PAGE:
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Monday, December 01, 2008
Peace on Earth, (That’s my parking space; get the hell out of my way!!) Goodwill to Men
Planning - One benefit of the recent spike in gasoline prices is that it taught us that we need to consolidate trips to save gas. Trying to consolidate all your holiday shopping into one or two trips can help save your sanity and some money.
• Before going out, create a shopping list for all the folks on your gift giving list.
• Use the internet, newspaper ads and mail flyers to find who has the best bargains.
• If you can, devote a single day or two to get all your shopping done.
• Shop early. With the economy so bad this year, retailers aren’t waiting until the end of the season to start their sales.
• Map out your trip and go in a clockwise direction to all your stops. Doing that will ensure you are making more right hand turns rather than waiting for left turn lights.
Dealing with Other Drivers – The frantic pace of the holiday shopping season can bring out the worst in drivers. This is where you really have to keep your cool. When another driver cuts us off, steals "our" parking space or blocks an intersection, we just feel like we have to do something about it. That usually means honking horns, flashing lights, creative sign language, or, worst of all, verbal exchanges. Doing something like that can lead, and has led, to pushing another driver over the edge into a road rage situation. Road rage isn’t aggressive driving. Road rage comes about when one driver, who feels he or she has been pushed just too hard, uses his or her car or some other type of weapon to physically attack an offending driver. You don’t want to be the person who pushes that person over the edge. When you feel like another driver has been rude or dangerous, remember the F.I.D.O. principle. Forget It and Drive On. There is nothing you can do to change that other driver’s behavior. Just let it go and keep out of their way.
Intersections – Trying to get through busy intersections is probably the biggest headache holiday drivers face. My biggest pet peeve is those drivers who, when traffic ahead is backed up to the intersection, pull into the intersection instead of waiting at the stop line until traffic ahead clears. The usual result of that is, when my light turns green, I am stuck because of the other driver blocking the intersection. When that happens, I sometimes fantasize that, if I were prone to road rage and had a gun …… Well, you get the picture. Believe it or not, traffic would flow much more smoothly if everyone would obey the traffic signs and drive at the speed limit. At intersections, remember the following rules:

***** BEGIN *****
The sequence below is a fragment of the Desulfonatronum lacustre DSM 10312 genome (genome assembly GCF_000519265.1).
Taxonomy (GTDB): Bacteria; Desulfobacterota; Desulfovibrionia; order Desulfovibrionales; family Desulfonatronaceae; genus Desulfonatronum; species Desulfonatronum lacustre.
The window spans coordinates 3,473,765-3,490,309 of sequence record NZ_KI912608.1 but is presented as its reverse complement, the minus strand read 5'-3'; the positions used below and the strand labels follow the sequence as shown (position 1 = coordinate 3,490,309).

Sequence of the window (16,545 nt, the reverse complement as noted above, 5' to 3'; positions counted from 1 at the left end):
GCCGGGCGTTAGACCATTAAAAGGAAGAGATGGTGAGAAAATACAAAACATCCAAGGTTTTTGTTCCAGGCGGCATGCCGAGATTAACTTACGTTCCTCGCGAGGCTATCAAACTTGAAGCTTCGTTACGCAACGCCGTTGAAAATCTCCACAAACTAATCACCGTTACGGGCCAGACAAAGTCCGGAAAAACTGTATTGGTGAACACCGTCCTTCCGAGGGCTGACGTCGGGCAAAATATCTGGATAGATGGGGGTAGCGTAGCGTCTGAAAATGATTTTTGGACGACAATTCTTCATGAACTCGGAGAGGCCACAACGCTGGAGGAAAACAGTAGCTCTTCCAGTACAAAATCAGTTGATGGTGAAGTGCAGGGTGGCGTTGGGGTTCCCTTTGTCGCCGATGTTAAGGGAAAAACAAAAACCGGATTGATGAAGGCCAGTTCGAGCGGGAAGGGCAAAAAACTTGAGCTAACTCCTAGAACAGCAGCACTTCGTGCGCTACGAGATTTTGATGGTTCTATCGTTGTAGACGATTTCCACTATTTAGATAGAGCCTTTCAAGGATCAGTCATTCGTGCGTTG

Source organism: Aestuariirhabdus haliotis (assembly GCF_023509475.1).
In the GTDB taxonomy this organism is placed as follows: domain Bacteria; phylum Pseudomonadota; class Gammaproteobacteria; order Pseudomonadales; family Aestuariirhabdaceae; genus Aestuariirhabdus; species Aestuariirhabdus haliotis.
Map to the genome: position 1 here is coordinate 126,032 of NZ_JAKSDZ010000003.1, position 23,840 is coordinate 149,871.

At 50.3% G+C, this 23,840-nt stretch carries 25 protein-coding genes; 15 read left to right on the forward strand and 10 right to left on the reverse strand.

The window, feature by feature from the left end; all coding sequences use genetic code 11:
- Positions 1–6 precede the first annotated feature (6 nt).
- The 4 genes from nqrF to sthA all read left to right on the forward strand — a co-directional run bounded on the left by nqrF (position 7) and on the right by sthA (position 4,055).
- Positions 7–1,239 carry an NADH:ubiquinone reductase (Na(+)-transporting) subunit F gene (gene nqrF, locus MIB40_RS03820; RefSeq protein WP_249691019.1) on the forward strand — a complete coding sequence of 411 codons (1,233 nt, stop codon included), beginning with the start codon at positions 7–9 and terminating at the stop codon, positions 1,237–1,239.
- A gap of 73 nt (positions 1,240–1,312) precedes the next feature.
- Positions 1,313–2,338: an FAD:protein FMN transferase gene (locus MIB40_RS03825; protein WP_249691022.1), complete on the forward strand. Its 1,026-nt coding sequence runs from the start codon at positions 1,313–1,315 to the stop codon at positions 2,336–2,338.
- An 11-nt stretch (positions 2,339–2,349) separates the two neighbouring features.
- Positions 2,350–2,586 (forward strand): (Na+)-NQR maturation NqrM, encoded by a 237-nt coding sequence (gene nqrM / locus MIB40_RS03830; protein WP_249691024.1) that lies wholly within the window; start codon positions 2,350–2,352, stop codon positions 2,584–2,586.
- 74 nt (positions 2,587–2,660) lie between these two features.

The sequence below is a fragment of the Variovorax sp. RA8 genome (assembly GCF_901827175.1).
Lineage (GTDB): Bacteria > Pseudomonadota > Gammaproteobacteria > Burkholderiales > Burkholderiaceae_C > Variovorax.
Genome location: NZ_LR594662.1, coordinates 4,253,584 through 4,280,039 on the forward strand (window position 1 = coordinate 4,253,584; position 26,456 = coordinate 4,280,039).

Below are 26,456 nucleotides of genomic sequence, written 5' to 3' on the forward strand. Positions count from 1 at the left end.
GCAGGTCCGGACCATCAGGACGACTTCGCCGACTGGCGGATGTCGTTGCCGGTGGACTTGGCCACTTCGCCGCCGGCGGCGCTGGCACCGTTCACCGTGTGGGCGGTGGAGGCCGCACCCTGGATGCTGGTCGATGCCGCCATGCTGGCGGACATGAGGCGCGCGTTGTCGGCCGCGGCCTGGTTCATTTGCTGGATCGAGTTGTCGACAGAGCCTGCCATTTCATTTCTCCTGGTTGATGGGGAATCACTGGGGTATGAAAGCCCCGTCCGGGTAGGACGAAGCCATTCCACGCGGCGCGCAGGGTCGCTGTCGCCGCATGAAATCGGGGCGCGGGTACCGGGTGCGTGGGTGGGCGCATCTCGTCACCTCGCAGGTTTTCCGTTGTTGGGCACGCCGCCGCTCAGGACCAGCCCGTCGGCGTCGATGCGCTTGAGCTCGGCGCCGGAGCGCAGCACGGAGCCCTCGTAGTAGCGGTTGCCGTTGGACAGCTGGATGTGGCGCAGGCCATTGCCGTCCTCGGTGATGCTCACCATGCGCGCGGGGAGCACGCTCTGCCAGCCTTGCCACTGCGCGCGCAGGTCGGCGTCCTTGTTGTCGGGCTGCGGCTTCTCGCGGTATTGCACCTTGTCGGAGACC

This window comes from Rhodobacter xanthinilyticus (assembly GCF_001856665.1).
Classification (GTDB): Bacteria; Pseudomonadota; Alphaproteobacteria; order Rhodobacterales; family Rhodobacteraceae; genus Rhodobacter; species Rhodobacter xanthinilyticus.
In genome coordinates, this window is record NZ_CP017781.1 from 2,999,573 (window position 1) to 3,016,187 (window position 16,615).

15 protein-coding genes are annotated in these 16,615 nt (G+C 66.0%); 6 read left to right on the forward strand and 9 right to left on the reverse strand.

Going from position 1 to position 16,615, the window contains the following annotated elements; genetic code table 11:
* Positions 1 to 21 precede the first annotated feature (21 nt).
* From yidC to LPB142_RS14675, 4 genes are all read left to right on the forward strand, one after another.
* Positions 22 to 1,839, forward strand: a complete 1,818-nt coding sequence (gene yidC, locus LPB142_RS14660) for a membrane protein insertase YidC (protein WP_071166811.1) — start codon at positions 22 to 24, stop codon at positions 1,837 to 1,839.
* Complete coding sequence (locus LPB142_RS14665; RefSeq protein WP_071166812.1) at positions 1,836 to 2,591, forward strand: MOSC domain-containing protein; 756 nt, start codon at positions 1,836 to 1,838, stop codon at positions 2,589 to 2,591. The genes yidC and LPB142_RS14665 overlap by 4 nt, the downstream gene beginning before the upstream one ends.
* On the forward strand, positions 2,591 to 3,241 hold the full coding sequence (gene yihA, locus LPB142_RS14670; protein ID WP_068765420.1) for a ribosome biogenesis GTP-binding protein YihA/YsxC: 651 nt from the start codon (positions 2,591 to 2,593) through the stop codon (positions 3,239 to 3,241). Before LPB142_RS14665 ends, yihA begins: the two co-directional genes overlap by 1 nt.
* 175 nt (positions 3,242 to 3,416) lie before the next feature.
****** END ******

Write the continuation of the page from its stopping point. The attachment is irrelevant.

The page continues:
• When traffic is backed up to the intersection, resist that temptation to pull up. Wait at the stop line. It only costs you a just a couple of minutes to wait for the next light. Doing that will keep you safe and keep you from getting a ticket for blocking the intersection.
• Trying to make it through a yellow light at the last second often results in actually running a red light. Yellow lights mean prepare to stop. I can’t tell you the number of times I have had to wait through a green light for other drivers who are running the red light. Their excuse to the police will be that the light was yellow and they didn’t have time to stop but the police aren’t going to buy it. You can get a ticket for running a yellow light if the officer felt you had time to stop.
• Don’t assume that the car ahead will continue moving and try to stay on his tail to get through the light. Assume that he may stop for no apparent reason and keep your distance.
• Remember that you can’t take the right-of-way. You can only give it up to someone else. If there is a conflict over who has the right-of-way, give it to the other driver.
Pedestrians – There is probably no time of year where we encounter more pedestrians. Remember that pedestrians in a crosswalk, whether marked or not, always have the right-of-way. Pedestrians can’t move as fast as a car can especially when they are burdened down with packages, so don’t expect them to jump out of your way. Remember also that pedestrians may not hear you coming. Their minds are occupied just like yours. Their ears may be wrapped in a muffler or a hat or the pedestrian could be totally deaf.
Stay Off Your Cell Phone – Driving, especially at this time of year, requires your full attention. If you must make a call, pull off the road.
Following these simple rules will allow you to keep your hard earned money to buy Christmas presents instead of paying for traffic fines, court costs, or auto body repairs.
To learn more about driver safety and education please visit our Driver Safety Alerts at http://www.nationalsafetycommission.com.
Here’s wishing you a safe and happy holiday period.